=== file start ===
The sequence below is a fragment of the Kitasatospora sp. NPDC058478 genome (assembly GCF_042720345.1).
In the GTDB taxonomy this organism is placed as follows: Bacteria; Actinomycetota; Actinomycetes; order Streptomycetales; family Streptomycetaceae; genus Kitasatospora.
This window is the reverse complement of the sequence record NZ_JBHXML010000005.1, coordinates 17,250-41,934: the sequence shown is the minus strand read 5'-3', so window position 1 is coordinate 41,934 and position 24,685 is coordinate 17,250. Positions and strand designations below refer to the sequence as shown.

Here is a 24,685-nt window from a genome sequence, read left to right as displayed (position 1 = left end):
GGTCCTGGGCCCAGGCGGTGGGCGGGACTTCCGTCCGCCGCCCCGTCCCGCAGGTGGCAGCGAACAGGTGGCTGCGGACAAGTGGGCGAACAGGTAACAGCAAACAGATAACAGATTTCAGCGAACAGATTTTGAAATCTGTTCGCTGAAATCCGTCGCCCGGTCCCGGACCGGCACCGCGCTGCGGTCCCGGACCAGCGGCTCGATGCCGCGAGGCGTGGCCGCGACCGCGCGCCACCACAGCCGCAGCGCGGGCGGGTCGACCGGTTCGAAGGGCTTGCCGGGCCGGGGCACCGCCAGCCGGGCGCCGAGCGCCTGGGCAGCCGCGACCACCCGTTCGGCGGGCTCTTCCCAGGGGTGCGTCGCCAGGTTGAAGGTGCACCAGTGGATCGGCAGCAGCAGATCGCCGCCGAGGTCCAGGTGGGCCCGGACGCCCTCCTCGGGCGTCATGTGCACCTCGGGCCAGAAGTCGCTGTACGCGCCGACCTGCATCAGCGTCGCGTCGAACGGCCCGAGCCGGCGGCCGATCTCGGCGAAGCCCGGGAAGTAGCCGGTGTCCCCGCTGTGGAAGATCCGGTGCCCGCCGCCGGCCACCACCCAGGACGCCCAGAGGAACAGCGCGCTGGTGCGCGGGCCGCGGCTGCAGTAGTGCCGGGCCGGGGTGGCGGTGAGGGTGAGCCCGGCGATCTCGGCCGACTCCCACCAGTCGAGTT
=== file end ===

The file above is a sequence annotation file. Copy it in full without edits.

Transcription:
The sequence below is a fragment of the Kitasatospora sp. NPDC058478 genome (assembly GCF_042720345.1).
In the GTDB taxonomy this organism is placed as follows: Bacteria; Actinomycetota; Actinomycetes; order Streptomycetales; family Streptomycetaceae; genus Kitasatospora.
This window is the reverse complement of the sequence record NZ_JBHXML010000005.1, coordinates 17,250-41,934: the sequence shown is the minus strand read 5'-3', so window position 1 is coordinate 41,934 and position 24,685 is coordinate 17,250. Positions and strand designations below refer to the sequence as shown.

Here is a 24,685-nt window from a genome sequence, read left to right as displayed (position 1 = left end):
GGTCCTGGGCCCAGGCGGTGGGCGGGACTTCCGTCCGCCGCCCCGTCCCGCAGGTGGCAGCGAACAGGTGGCTGCGGACAAGTGGGCGAACAGGTAACAGCAAACAGATAACAGATTTCAGCGAACAGATTTTGAAATCTGTTCGCTGAAATCCGTCGCCCGGTCCCGGACCGGCACCGCGCTGCGGTCCCGGACCAGCGGCTCGATGCCGCGAGGCGTGGCCGCGACCGCGCGCCACCACAGCCGCAGCGCGGGCGGGTCGACCGGTTCGAAGGGCTTGCCGGGCCGGGGCACCGCCAGCCGGGCGCCGAGCGCCTGGGCAGCCGCGACCACCCGTTCGGCGGGCTCTTCCCAGGGGTGCGTCGCCAGGTTGAAGGTGCACCAGTGGATCGGCAGCAGCAGATCGCCGCCGAGGTCCAGGTGGGCCCGGACGCCCTCCTCGGGCGTCATGTGCACCTCGGGCCAGAAGTCGCTGTACGCGCCGACCTGCATCAGCGTCGCGTCGAACGGCCCGAGCCGGCGGCCGATCTCGGCGAAGCCCGGGAAGTAGCCGGTGTCCCCGCTGTGGAAGATCCGGTGCCCGCCGCCGGCCACCACCCAGGACGCCCAGAGGAACAGCGCGCTGGTGCGCGGGCCGCGGCTGCAGTAGTGCCGGGCCGGGGTGGCGGTGAGGGTGAGCCCGGCGATCTCGGCCGACTCCCACCAGTCGAGTT